In this section, Pope Francis reiterates that the universal call to holiness really does include everyone. At the same time, there is great variety in how diverse people can live out their vocations in diverse ways. Pope Francis tells readers to “be faithful to your deepest self” (32) and that each believer must “discern his or her own path” and thereby “bring out the very best of themselves” (11). There is great freedom in this invitation. There are no “hard and fast rules for all” (11). But every lay person experiences the personal call to “be holy” “in his or her own way” (11).
2. Orthopraxy takes priority.
Pope Francis rejects what he calls “contemporary gnosticism” and describes how holiness requires loving action. One of my colleagues explains this by telling students that the entrance test to get into heaven is not a scantron test! Pope Francis explains that love is the measure:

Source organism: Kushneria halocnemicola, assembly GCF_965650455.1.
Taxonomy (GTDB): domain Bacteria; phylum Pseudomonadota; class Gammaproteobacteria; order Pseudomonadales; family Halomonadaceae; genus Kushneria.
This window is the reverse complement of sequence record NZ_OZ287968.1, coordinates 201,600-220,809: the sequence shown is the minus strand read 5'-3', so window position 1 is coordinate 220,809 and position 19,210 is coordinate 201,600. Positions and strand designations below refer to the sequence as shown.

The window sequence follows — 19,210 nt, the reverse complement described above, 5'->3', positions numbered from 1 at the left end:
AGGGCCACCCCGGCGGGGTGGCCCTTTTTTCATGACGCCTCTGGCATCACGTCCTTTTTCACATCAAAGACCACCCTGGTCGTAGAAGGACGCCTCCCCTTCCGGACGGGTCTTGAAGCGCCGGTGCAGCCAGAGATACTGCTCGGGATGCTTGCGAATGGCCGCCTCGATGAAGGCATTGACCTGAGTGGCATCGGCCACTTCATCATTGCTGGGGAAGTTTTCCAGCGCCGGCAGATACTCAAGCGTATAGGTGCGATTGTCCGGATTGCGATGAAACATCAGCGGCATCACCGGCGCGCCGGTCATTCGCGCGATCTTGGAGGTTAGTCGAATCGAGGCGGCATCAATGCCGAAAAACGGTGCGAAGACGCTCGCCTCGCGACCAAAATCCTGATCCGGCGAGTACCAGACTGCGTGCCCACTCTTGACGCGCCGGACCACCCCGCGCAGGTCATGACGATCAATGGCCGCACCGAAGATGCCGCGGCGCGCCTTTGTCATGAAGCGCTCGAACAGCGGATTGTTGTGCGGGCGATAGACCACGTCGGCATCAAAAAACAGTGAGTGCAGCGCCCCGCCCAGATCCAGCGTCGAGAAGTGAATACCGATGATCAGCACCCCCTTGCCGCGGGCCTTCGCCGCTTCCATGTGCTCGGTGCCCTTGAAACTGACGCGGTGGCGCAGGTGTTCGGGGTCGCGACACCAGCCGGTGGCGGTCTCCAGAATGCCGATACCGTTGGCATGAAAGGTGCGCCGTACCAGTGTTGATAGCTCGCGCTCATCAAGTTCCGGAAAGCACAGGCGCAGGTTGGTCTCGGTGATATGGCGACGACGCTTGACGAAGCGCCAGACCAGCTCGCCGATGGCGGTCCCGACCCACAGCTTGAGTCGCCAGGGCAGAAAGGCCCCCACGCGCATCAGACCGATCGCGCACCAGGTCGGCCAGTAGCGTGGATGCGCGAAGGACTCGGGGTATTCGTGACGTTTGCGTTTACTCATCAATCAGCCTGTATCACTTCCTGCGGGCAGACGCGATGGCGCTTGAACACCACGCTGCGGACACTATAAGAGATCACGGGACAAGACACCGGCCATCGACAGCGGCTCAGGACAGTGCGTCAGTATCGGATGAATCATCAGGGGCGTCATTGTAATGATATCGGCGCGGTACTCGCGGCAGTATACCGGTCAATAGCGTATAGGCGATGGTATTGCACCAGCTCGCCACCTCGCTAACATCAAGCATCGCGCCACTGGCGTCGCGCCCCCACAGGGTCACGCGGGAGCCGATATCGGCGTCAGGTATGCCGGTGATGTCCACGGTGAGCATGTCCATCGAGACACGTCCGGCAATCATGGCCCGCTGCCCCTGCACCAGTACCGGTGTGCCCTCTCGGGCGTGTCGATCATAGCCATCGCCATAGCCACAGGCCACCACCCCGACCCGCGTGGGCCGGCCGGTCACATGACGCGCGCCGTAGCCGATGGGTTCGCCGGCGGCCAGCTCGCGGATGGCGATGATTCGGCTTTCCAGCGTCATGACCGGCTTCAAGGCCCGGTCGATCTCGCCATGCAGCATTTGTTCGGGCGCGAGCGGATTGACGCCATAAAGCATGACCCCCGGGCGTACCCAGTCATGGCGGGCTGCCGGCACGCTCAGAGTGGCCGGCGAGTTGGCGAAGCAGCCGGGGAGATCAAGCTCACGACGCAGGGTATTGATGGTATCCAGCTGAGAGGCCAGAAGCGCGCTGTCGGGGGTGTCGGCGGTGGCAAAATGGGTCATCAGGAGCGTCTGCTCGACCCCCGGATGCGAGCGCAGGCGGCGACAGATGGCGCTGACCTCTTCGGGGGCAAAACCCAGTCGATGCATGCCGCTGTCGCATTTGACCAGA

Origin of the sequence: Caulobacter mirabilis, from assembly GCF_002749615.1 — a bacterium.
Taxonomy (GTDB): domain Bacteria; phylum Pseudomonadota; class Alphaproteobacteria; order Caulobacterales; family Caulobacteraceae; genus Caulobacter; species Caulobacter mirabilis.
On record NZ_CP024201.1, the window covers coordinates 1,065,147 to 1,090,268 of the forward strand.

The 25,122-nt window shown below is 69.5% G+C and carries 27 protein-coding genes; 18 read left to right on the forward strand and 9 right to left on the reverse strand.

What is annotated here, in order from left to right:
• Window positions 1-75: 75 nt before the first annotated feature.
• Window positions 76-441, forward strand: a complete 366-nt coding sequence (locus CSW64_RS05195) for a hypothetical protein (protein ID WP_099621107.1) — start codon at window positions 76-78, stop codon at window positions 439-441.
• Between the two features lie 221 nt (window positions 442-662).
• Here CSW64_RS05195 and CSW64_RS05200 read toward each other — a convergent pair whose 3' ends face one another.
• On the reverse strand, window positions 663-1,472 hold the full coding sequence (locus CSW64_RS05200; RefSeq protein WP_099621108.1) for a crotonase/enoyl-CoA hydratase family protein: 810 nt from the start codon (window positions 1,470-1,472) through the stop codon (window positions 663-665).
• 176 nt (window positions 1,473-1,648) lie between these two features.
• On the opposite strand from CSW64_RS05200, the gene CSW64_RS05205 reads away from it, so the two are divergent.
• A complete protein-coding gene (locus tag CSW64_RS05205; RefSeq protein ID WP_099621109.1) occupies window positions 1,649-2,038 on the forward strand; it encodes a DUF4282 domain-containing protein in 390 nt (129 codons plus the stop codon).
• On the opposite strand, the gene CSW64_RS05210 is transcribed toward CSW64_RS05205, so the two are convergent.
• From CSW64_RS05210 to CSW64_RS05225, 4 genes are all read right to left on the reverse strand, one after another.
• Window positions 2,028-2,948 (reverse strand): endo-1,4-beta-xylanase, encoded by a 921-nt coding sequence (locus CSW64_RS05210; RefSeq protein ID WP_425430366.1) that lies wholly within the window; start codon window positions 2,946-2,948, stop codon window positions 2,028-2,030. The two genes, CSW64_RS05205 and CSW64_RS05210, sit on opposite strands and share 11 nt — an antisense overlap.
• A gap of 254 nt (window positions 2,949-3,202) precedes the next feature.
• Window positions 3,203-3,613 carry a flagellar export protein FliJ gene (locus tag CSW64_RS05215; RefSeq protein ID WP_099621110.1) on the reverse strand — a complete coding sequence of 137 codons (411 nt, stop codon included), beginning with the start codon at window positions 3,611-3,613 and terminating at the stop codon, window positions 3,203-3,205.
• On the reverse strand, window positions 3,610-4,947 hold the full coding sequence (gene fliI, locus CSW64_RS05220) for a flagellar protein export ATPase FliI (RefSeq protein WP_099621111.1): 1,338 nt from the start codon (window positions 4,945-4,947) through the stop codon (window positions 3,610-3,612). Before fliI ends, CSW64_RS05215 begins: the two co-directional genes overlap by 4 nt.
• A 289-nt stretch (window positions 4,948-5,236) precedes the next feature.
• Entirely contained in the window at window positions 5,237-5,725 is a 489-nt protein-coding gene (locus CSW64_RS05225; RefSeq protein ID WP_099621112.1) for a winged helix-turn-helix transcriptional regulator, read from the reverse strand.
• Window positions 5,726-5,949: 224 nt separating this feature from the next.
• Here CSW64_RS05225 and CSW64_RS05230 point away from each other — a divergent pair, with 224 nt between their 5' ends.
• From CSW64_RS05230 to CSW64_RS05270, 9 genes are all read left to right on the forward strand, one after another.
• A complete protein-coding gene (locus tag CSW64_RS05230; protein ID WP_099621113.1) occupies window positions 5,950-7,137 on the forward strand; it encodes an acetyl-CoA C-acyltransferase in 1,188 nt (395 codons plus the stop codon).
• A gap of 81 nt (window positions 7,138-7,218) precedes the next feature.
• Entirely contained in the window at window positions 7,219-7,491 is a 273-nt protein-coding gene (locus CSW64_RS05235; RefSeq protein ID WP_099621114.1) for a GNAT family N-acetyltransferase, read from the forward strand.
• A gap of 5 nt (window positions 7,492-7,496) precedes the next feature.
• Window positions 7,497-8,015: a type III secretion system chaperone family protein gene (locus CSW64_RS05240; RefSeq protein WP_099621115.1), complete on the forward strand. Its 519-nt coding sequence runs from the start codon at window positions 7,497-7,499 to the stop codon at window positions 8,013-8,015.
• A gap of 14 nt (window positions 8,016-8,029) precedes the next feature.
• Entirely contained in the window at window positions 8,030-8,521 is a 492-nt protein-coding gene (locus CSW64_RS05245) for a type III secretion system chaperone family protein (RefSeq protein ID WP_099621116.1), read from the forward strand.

“A person’s perfection is measured not by the information or knowledge they possess, but by the depth of their charity. ‘Gnostics’ do not understand this, because they judge others based on their ability to understand the complexity of certain doctrines” (37).